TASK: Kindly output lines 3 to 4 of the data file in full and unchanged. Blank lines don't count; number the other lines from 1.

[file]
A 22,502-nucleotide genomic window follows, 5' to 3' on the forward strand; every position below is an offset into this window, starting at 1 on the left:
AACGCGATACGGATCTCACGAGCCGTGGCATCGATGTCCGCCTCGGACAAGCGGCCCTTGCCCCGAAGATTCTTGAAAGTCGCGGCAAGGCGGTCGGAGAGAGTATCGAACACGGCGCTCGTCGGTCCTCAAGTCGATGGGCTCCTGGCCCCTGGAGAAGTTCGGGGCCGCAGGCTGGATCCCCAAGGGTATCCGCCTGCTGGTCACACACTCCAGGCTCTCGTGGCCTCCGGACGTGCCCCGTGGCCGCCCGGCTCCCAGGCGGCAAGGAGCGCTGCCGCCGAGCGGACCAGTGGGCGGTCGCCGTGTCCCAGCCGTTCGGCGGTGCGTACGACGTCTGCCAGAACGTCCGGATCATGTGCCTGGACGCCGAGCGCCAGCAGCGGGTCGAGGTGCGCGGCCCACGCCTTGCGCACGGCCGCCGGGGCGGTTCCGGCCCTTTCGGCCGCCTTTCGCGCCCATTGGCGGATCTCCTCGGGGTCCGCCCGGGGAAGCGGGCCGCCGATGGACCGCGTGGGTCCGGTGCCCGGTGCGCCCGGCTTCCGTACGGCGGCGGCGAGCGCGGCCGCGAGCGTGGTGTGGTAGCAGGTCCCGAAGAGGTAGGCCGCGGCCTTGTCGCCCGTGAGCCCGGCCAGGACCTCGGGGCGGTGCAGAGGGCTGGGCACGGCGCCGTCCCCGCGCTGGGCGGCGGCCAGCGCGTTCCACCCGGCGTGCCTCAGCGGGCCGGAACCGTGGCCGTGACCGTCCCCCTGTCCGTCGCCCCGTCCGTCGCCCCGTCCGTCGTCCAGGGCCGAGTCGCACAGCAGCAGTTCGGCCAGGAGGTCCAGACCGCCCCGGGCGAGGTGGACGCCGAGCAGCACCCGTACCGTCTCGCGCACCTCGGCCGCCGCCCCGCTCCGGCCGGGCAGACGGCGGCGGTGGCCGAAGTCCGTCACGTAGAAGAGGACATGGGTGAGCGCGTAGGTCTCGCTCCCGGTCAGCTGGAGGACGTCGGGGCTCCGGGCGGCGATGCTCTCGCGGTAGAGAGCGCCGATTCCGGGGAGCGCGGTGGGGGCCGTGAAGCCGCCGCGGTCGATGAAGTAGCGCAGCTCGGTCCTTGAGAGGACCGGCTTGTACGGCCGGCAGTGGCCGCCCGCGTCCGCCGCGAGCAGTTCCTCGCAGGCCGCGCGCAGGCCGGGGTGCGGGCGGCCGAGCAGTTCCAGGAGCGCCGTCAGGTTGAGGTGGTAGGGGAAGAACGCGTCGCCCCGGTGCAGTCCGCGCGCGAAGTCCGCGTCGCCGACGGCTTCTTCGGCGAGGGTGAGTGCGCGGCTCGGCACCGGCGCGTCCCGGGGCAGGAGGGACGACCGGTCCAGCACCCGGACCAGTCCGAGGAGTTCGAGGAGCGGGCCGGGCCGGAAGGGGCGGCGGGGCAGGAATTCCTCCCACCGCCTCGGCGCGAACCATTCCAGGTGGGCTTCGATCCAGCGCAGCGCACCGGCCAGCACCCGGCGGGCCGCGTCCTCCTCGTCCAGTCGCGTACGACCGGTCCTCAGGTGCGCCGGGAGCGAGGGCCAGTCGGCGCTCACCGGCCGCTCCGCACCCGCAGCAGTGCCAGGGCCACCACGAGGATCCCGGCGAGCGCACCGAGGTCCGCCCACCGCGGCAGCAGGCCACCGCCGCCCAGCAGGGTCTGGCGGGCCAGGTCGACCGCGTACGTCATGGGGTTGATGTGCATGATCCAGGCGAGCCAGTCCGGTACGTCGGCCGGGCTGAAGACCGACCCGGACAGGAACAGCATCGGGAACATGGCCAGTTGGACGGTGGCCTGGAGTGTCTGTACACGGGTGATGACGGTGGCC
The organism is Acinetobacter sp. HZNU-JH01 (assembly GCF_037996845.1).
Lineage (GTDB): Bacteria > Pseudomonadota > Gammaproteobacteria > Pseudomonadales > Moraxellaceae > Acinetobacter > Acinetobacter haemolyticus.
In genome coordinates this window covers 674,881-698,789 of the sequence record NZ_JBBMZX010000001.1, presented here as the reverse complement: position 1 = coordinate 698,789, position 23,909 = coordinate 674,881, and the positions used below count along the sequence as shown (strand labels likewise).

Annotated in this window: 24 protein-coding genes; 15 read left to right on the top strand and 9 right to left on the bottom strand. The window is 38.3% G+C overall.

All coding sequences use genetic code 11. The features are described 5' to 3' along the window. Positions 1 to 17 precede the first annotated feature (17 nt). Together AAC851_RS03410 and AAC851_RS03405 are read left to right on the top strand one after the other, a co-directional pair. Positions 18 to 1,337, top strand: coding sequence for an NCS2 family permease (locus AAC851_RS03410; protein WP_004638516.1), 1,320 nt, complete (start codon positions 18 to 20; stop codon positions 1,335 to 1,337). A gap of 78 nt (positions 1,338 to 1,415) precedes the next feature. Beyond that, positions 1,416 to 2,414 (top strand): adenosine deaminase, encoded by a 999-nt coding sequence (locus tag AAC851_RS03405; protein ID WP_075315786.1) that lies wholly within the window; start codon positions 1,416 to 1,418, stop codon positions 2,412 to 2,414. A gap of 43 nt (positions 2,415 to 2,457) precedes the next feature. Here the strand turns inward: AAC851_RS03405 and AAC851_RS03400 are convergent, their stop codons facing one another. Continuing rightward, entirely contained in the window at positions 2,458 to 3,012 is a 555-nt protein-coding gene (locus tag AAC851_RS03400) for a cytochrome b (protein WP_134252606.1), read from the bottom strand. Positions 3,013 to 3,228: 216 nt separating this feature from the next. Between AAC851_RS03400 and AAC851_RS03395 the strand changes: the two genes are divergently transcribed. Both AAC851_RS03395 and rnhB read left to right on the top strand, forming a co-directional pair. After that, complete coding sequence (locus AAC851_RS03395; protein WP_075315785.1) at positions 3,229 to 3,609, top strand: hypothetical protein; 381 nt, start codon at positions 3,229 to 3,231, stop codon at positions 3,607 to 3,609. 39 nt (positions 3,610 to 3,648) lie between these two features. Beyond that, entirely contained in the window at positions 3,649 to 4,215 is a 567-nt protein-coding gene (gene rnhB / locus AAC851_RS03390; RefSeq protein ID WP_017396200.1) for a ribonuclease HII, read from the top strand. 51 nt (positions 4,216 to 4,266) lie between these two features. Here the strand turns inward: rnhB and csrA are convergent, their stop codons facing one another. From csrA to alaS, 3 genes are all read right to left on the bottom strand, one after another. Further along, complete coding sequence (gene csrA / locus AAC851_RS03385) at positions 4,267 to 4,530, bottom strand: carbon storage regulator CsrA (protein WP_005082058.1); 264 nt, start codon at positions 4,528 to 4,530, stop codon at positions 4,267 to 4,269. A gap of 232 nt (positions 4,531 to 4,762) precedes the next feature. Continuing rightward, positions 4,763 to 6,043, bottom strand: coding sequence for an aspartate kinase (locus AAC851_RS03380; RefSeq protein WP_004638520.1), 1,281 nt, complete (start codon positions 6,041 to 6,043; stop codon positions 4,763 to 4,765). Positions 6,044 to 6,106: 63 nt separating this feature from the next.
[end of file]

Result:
The organism is Acinetobacter sp. HZNU-JH01 (assembly GCF_037996845.1).
Lineage (GTDB): Bacteria > Pseudomonadota > Gammaproteobacteria > Pseudomonadales > Moraxellaceae > Acinetobacter > Acinetobacter haemolyticus.